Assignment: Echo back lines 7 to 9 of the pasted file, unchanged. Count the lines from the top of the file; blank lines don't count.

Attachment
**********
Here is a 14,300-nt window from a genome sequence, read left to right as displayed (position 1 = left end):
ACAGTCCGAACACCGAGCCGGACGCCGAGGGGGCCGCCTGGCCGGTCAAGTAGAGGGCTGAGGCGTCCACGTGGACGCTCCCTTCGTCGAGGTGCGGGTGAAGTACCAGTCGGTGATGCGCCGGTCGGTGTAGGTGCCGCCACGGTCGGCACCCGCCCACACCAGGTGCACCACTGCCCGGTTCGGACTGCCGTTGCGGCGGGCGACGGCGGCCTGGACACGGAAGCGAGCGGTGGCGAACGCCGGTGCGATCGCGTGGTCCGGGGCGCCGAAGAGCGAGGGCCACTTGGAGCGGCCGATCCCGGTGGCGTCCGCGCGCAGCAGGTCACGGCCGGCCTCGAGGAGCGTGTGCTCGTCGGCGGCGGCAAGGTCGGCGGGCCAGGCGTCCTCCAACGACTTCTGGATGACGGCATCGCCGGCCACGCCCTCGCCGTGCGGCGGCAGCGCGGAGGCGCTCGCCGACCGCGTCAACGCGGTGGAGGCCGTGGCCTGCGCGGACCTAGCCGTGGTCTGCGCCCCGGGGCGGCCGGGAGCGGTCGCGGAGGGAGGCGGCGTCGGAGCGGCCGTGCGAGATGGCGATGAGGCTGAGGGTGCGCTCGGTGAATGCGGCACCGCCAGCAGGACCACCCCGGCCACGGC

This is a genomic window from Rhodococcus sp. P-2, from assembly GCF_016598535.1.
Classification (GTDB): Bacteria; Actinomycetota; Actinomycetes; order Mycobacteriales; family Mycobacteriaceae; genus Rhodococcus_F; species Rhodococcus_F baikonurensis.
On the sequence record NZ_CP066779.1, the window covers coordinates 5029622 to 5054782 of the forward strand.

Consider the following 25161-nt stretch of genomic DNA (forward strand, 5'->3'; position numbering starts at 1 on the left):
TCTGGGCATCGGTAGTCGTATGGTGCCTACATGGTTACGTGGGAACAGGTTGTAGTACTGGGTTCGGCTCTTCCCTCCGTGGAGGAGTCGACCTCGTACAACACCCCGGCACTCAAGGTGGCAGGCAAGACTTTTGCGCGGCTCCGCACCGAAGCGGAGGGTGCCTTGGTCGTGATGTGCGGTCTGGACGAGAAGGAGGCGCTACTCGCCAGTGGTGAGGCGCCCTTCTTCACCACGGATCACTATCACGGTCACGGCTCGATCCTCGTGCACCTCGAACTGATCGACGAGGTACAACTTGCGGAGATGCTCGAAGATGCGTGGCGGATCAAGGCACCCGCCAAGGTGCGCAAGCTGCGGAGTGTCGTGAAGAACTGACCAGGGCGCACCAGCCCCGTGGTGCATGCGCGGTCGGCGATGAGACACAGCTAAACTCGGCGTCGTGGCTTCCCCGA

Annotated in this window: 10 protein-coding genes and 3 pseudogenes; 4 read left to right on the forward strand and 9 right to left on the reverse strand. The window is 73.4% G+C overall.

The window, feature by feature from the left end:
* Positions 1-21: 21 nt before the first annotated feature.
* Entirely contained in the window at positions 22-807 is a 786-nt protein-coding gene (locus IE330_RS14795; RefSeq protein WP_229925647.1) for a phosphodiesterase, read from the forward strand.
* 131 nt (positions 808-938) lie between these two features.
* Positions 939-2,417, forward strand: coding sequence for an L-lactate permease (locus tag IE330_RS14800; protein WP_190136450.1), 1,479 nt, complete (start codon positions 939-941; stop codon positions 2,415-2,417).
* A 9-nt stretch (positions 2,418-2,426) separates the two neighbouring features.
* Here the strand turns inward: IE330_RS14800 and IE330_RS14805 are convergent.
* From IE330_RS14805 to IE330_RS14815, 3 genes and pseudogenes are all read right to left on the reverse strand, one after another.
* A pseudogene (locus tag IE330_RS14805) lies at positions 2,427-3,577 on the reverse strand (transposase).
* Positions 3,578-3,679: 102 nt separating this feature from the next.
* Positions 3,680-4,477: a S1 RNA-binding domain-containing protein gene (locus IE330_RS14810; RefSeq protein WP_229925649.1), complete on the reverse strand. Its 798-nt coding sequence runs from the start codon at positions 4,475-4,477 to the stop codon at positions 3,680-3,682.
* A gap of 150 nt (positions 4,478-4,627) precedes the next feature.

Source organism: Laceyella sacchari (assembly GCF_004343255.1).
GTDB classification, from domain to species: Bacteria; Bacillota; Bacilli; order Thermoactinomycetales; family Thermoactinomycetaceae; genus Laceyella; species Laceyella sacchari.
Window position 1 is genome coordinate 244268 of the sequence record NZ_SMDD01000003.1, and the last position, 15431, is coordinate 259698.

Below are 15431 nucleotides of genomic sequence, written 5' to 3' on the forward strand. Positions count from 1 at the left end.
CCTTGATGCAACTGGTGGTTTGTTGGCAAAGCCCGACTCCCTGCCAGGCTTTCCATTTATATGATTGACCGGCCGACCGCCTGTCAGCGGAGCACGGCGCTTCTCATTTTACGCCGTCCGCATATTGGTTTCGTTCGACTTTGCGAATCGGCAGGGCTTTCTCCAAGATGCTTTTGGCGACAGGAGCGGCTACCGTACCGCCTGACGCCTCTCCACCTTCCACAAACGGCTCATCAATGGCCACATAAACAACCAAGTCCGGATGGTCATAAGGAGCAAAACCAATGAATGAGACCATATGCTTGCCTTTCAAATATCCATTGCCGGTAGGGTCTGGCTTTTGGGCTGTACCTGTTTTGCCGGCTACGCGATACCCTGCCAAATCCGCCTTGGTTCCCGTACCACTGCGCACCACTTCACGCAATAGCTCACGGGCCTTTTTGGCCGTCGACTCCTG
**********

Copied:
TCTGGGCATCGGTAGTCGTATGGTGCCTACATGGTTACGTGGGAACAGGTTGTAGTACTGGGTTCGGCTCTTCCCTCCGTGGAGGAGTCGACCTCGTACAACACCCCGGCACTCAAGGTGGCAGGCAAGACTTTTGCGCGGCTCCGCACCGAAGCGGAGGGTGCCTTGGTCGTGATGTGCGGTCTGGACGAGAAGGAGGCGCTACTCGCCAGTGGTGAGGCGCCCTTCTTCACCACGGATCACTATCACGGTCACGGCTCGATCCTCGTGCACCTCGAACTGATCGACGAGGTACAACTTGCGGAGATGCTCGAAGATGCGTGGCGGATCAAGGCACCCGCCAAGGTGCGCAAGCTGCGGAGTGTCGTGAAGAACTGACCAGGGCGCACCAGCCCCGTGGTGCATGCGCGGTCGGCGATGAGACACAGCTAAACTCGGCGTCGTGGCTTCCCCGA

Annotated in this window: 10 protein-coding genes and 3 pseudogenes; 4 read left to right on the forward strand and 9 right to left on the reverse strand. The window is 73.4% G+C overall.

The window, feature by feature from the left end: